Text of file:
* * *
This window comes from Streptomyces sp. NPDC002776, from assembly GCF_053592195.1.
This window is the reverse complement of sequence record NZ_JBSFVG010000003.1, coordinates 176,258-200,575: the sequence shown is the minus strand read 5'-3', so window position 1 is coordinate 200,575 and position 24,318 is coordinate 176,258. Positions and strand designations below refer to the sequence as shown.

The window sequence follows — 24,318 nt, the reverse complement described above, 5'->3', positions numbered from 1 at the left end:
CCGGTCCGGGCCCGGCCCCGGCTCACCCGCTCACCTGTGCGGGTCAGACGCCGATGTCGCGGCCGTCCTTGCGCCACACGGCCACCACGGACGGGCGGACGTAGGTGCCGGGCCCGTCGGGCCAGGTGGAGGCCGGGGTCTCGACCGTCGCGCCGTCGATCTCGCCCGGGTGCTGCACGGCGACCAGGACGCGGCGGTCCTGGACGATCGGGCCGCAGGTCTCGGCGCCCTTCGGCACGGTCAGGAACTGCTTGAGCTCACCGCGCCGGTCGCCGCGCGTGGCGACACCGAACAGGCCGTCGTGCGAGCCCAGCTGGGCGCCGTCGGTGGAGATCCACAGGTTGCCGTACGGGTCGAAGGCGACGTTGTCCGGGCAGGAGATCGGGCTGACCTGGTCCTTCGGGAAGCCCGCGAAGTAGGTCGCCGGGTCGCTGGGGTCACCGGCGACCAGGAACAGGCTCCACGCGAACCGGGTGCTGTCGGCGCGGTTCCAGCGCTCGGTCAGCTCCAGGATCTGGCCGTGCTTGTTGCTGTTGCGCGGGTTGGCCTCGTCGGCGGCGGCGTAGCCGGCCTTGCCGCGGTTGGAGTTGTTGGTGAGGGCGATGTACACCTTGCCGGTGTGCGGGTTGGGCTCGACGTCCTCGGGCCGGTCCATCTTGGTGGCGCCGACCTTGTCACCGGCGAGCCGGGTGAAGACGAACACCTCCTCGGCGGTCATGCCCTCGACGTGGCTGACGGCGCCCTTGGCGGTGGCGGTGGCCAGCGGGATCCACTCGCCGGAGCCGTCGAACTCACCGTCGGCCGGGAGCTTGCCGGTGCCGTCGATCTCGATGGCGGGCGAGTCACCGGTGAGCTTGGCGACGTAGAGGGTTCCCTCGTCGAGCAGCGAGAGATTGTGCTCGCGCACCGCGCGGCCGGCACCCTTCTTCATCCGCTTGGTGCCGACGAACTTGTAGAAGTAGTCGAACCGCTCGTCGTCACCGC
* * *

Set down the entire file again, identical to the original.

This window comes from Streptomyces sp. NPDC002776, from assembly GCF_053592195.1.
This window is the reverse complement of sequence record NZ_JBSFVG010000003.1, coordinates 176,258-200,575: the sequence shown is the minus strand read 5'-3', so window position 1 is coordinate 200,575 and position 24,318 is coordinate 176,258. Positions and strand designations below refer to the sequence as shown.

The window sequence follows — 24,318 nt, the reverse complement described above, 5'->3', positions numbered from 1 at the left end:
CCGGTCCGGGCCCGGCCCCGGCTCACCCGCTCACCTGTGCGGGTCAGACGCCGATGTCGCGGCCGTCCTTGCGCCACACGGCCACCACGGACGGGCGGACGTAGGTGCCGGGCCCGTCGGGCCAGGTGGAGGCCGGGGTCTCGACCGTCGCGCCGTCGATCTCGCCCGGGTGCTGCACGGCGACCAGGACGCGGCGGTCCTGGACGATCGGGCCGCAGGTCTCGGCGCCCTTCGGCACGGTCAGGAACTGCTTGAGCTCACCGCGCCGGTCGCCGCGCGTGGCGACACCGAACAGGCCGTCGTGCGAGCCCAGCTGGGCGCCGTCGGTGGAGATCCACAGGTTGCCGTACGGGTCGAAGGCGACGTTGTCCGGGCAGGAGATCGGGCTGACCTGGTCCTTCGGGAAGCCCGCGAAGTAGGTCGCCGGGTCGCTGGGGTCACCGGCGACCAGGAACAGGCTCCACGCGAACCGGGTGCTGTCGGCGCGGTTCCAGCGCTCGGTCAGCTCCAGGATCTGGCCGTGCTTGTTGCTGTTGCGCGGGTTGGCCTCGTCGGCGGCGGCGTAGCCGGCCTTGCCGCGGTTGGAGTTGTTGGTGAGGGCGATGTACACCTTGCCGGTGTGCGGGTTGGGCTCGACGTCCTCGGGCCGGTCCATCTTGGTGGCGCCGACCTTGTCACCGGCGAGCCGGGTGAAGACGAACACCTCCTCGGCGGTCATGCCCTCGACGTGGCTGACGGCGCCCTTGGCGGTGGCGGTGGCCAGCGGGATCCACTCGCCGGAGCCGTCGAACTCACCGTCGGCCGGGAGCTTGCCGGTGCCGTCGATCTCGATGGCGGGCGAGTCACCGGTGAGCTTGGCGACGTAGAGGGTTCCCTCGTCGAGCAGCGAGAGATTGTGCTCGCGCACCGCGCGGCCGGCACCCTTCTTCATCCGCTTGGTGCCGACGAACTTGTAGAAGTAGTCGAACCGCTCGTCGTCACCGC